Roundup officials claim that the event is vital to protecting the public from rattlesnakes, but snakebites are not considered a serious problem in the United States. There are hundreds more annual fatalities caused by horses, dogs, lightning strikes and bee stings than from venomous snake bites. In fact, the majority of snake bites occur when people go to catch or kill the snakes. Rattlesnake roundups themselves endanger public health by encouraging the public to go out and help collect, therefore apprehending and terrifying snakes and putting themselves in direct risk. There is no danger of overpopulation of these animals, as their populations are maintained seamlessly by native predators and natural death, not to mention the numerous other anthropogenic pressures rattlesnake populations are under, like road mortality and habitat loss.
Another bogus claim is that venom is collected from the snakes for important research purposes and to supply the medical field with antivenom. Nope. It’s just another excuse for these fragile, insecure men to do something that makes them feel big. Several professional venom extractors have been asked about the legitamacy of roundup venom, all of which confirm that in order to be useful for research, antivenom and other medical reasons, venom must be extracted under sterile conditions, centrifuged and kept cold. None of the companies buying venom for these purposes have ever purchased venom produced at a roundup– venoms are only purchased for these important reasons by approved suppliers. Got ‘em. Try again.
Sweetwater began in 1958 in response to cattle ranchers that insisted that rattlesnakes posed a major threat to their livestock. Today, protecting livestock and the livelihood of farmer’s is cited as another one of the many reasons this type of thing could possibly ever be justified, and again, it holds no actual weight against real facts. The US Department of Agriculture has logged zero cattle deaths from snakes in more than two decades, as venom doesn’t affect livestock as seriously as it does humans, and many large animals recover from bites without treatment. Imagine that.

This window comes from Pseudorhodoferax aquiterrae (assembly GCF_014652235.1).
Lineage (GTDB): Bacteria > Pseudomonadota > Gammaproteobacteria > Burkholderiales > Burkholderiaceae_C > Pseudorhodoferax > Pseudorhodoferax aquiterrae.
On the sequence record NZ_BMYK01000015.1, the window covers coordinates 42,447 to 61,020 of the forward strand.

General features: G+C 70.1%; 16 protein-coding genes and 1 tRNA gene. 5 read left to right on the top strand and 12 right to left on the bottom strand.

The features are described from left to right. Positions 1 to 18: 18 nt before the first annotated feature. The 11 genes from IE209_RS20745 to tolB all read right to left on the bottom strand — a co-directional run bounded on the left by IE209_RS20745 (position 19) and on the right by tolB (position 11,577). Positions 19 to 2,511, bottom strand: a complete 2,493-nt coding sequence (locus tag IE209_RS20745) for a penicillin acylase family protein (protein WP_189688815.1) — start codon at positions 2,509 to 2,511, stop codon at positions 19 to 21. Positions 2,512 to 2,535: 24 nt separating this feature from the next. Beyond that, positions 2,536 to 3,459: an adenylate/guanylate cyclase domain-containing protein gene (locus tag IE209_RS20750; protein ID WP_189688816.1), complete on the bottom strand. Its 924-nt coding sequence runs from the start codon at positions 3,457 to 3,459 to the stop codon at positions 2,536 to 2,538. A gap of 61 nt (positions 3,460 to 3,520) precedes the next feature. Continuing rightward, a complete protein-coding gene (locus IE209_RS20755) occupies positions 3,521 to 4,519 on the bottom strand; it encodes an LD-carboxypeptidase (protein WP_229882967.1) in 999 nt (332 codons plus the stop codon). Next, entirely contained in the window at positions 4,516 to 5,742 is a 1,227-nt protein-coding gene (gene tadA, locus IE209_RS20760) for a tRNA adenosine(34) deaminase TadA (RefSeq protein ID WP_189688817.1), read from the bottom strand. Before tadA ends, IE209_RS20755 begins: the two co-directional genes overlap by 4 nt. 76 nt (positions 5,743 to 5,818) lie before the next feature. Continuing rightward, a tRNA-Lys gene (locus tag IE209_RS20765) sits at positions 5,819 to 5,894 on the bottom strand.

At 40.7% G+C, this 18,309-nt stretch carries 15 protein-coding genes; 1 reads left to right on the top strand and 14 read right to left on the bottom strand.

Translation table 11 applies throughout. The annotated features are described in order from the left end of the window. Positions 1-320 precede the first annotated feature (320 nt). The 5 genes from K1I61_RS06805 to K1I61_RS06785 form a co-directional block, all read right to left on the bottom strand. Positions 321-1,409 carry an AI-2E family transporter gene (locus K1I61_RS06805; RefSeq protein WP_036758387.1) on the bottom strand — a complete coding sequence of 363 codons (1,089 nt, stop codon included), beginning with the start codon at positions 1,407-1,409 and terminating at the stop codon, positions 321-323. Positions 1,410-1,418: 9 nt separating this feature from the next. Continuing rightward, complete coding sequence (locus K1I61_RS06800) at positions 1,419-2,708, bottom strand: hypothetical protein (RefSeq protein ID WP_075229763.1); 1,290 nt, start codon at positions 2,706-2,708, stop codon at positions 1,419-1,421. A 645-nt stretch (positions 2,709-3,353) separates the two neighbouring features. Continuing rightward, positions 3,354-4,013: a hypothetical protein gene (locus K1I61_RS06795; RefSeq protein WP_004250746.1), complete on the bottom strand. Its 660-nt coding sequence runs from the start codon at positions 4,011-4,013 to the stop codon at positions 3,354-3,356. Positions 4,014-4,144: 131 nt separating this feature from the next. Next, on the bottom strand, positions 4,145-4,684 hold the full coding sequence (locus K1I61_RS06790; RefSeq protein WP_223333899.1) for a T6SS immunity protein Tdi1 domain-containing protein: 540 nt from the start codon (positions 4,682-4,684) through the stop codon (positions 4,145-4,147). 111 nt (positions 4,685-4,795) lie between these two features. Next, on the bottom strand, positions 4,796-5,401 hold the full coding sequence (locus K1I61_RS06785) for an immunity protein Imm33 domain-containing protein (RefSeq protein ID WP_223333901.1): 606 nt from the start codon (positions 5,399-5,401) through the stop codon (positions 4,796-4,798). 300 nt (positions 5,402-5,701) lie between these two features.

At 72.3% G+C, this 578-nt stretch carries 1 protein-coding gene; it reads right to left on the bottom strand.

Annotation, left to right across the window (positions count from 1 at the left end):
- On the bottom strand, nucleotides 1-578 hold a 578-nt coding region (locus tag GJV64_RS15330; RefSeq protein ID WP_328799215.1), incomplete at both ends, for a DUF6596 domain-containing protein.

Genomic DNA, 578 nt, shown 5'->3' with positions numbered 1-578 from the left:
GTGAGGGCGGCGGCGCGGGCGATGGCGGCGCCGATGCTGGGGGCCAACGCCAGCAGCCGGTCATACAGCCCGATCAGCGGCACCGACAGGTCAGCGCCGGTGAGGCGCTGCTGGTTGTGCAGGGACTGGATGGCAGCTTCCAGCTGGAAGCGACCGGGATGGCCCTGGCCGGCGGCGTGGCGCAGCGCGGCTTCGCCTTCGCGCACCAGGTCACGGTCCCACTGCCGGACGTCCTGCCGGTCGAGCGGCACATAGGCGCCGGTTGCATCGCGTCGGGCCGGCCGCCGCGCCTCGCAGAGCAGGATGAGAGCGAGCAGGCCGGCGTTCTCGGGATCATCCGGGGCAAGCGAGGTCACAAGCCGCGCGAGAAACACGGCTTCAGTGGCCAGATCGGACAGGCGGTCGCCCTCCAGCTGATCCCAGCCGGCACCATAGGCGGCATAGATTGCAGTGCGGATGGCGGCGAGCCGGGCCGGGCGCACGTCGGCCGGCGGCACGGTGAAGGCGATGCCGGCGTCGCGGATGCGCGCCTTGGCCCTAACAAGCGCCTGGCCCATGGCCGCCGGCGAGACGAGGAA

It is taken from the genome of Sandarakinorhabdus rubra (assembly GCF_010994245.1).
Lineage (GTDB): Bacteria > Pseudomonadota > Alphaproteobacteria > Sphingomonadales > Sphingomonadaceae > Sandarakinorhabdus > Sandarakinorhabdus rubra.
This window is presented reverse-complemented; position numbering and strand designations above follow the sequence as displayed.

The roundups are said to be the only means of community revenue for these small, rural towns, however, this excuse is now unraveling just like the rest of them have as more historic roundup communities are now transforming their traditional festivals into revamped educational events, all of which have thus far been wildly successful. More vendors and visitors than ever before are comfortable with coming out to support the festival and attendance is higher every single year.
People are beginning to repair their relationship with nature, and people are starting to see that having that healthy connection with the planet is better for everything. The occurrence of snakebites are lower than ever in these communities now that the citizens are not being encouraged to catch snakes anymore, but rather being taught how to coexist along side them. I’ll give you a hint: it’s as simple as respect. Respecting a creature that most of the world thinks they are so high above they can chose whether they live or die.
I’d call Sweetwater Rattlesnake Roundup inhuman, but as much as it kills me to admit it, it’s actually so typically human. Standing back to consider the history of humanity, no one can deny that we’ve been largely despicable. It was once commonplace to enjoy watching our fellow humans be tortured and killed— gladiatorial combat, medieval torture, public execution and lynchings, genocide. People often complain that we live now in troubled times, but I’d dare to say that, although slowly, we’re getting better.
I saw it this weekend at Claxton, and although Sweetwater is digging its heels in, if I’ve learned anything from being a conservationist, it’s that education is a powerful tool.
The passion we have inside us as animal lovers and conservationists is comparable to magic— it gets us through those sleepless nights, through witnessing extinctions and fighting against what seem like incomprehensible odds. It’s the force that keeps us going, keeps us working through the pain and disappointment and heartbreak despite the fact that we’re in the midst of the 6th mass extinction— it’s knowing that what we do matters, even if it doesn’t seem like much, and it’s through education that the fire in our souls started in the first place— through our first magical encounter with a snake, through the dinosaur books at the library and the documentaries we’ve watched with tears on our faces. Yeah, humans can be absolutely vile, but humans are also the only known force with the power to change the world. After all, it is us who have been changing and shaking it throughout history, and each time, it’s always started with a few passionate people who believed that we could be better and knew how to get there. Now it’s our turn.
“You never change things by fighting the existing reality. To change something, build a new model that makes the existing model obsolete.” – Richard Buckminster Fuller